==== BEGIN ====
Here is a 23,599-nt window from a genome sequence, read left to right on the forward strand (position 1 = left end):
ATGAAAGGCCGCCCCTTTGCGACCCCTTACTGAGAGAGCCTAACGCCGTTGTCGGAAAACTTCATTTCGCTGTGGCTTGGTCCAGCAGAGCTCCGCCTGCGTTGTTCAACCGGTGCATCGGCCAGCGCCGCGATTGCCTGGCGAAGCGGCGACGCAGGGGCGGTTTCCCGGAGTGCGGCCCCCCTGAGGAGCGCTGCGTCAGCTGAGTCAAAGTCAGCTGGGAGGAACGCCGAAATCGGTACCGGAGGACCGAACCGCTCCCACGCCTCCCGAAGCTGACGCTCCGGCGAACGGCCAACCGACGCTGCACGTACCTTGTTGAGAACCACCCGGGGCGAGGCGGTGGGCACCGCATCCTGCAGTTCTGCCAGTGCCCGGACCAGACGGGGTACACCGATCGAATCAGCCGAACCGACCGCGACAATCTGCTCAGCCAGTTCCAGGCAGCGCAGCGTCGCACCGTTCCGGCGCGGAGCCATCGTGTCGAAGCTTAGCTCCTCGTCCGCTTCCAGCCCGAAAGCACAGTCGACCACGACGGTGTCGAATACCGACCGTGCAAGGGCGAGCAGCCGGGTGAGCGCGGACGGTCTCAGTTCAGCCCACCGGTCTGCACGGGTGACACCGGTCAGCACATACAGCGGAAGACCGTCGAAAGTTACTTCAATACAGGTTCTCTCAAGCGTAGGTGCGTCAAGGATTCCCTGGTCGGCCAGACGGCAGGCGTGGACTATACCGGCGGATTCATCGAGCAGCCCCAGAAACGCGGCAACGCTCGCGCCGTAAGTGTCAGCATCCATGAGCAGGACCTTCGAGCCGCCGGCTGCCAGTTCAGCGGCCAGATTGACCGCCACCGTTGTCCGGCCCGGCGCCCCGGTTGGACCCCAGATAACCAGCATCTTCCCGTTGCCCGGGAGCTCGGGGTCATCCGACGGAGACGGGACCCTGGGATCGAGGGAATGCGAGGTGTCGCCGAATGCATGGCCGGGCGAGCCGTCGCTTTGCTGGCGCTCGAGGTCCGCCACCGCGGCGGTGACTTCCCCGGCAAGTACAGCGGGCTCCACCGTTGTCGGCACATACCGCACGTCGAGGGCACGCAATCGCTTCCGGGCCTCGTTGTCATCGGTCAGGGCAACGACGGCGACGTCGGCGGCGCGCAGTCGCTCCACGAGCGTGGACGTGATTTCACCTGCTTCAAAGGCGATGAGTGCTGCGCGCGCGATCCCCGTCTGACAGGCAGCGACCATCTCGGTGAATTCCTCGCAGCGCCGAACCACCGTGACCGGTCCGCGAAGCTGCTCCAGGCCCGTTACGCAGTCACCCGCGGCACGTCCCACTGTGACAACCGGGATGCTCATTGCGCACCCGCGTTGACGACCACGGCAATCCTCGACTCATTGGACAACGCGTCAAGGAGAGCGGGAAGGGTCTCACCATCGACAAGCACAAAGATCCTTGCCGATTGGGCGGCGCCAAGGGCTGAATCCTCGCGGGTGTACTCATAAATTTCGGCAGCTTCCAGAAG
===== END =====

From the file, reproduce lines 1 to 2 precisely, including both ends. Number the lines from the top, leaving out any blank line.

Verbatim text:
Here is a 23,599-nt window from a genome sequence, read left to right on the forward strand (position 1 = left end):
ATGAAAGGCCGCCCCTTTGCGACCCCTTACTGAGAGAGCCTAACGCCGTTGTCGGAAAACTTCATTTCGCTGTGGCTTGGTCCAGCAGAGCTCCGCCTGCGTTGTTCAACCGGTGCATCGGCCAGCGCCGCGATTGCCTGGCGAAGCGGCGACGCAGGGGCGGTTTCCCGGAGTGCGGCCCCCCTGAGGAGCGCTGCGTCAGCTGAGTCAAAGTCAGCTGGGAGGAACGCCGAAATCGGTACCGGAGGACCGAACCGCTCCCACGCCTCCCGAAGCTGACGCTCCGGCGAACGGCCAACCGACGCTGCACGTACCTTGTTGAGAACCACCCGGGGCGAGGCGGTGGGCACCGCATCCTGCAGTTCTGCCAGTGCCCGGACCAGACGGGGTACACCGATCGAATCAGCCGAACCGACCGCGACAATCTGCTCAGCCAGTTCCAGGCAGCGCAGCGTCGCACCGTTCCGGCGCGGAGCCATCGTGTCGAAGCTTAGCTCCTCGTCCGCTTCCAGCCCGAAAGCACAGTCGACCACGACGGTGTCGAATACCGACCGTGCAAGGGCGAGCAGCCGGGTGAGCGCGGACGGTCTCAGTTCAGCCCACCGGTCTGCACGGGTGACACCGGTCAGCACATACAGCGGAAGACCGTCGAAAGTTACTTCAATACAGGTTCTCTCAAGCGTAGGTGCGTCAAGGATTCCCTGGTCGGCCAGACGGCAGGCGTGGACTATACCGGCGGATTCATCGAGCAGCCCCAGAAACGCGGCAACGCTCGCGCCGTAAGTGTCAGCATCCATGAGCAGGACCTTCGAGCCGCCGGCTGCCAGTTCAGCGGCCAGATTGACCGCCACCGTTGTCCGGCCCGGCGCCCCGGTTGGACCCCAGATAACCAGCATCTTCCCGTTGCCCGGGAGCTCGGGGTCATCCGACGGAGACGGGACCCTGGGATCGAGGGAATGCGAGGTGTCGCCGAATGCATGGCCGGGCGAGCCGTCGCTTTGCTGGCGCTCGAGGTCCGCCACCGCGGCGGTGACTTCCCCGGCAAGTACAGCGGGCTCCACCGTTGTCGGCACATACCGCACGTCGAGGGCACGCAATCGCTTCCGGGCCTCGTTGTCATCGGTCAGGGCAACGACGGCGACGTCGGCGGCGCGCAGTCGCTCCACGAGCGTGGACGTGATTTCACCTGCTTCAAAGGCGATGAGTGCTGCGCGCGCGATCCCCGTCTGACAGGCAGCGACCATCTCGGTGAATTCCTCGCAGCGCCGAACCACCGTGACCGGTCCGCGAAGCTGCTCCAGGCCCGTTACGCAGTCACCCGCGGCACGTCCCACTGTGACAACCGGGATGCTCATTGCGCACCCGCGTTGACGACCACGGCAATCCTCGACTCATTGGACAACGCGTCAAGGAGAGCGGGAAGGGTCTCACCATCGACAAGCACAAAGATCCTTGCCGATTGGGCGGCGCCAAGGGCTGAATCCTCGCGGGTGTACTCATAAATTTCGGCAGCTTCCAGAAG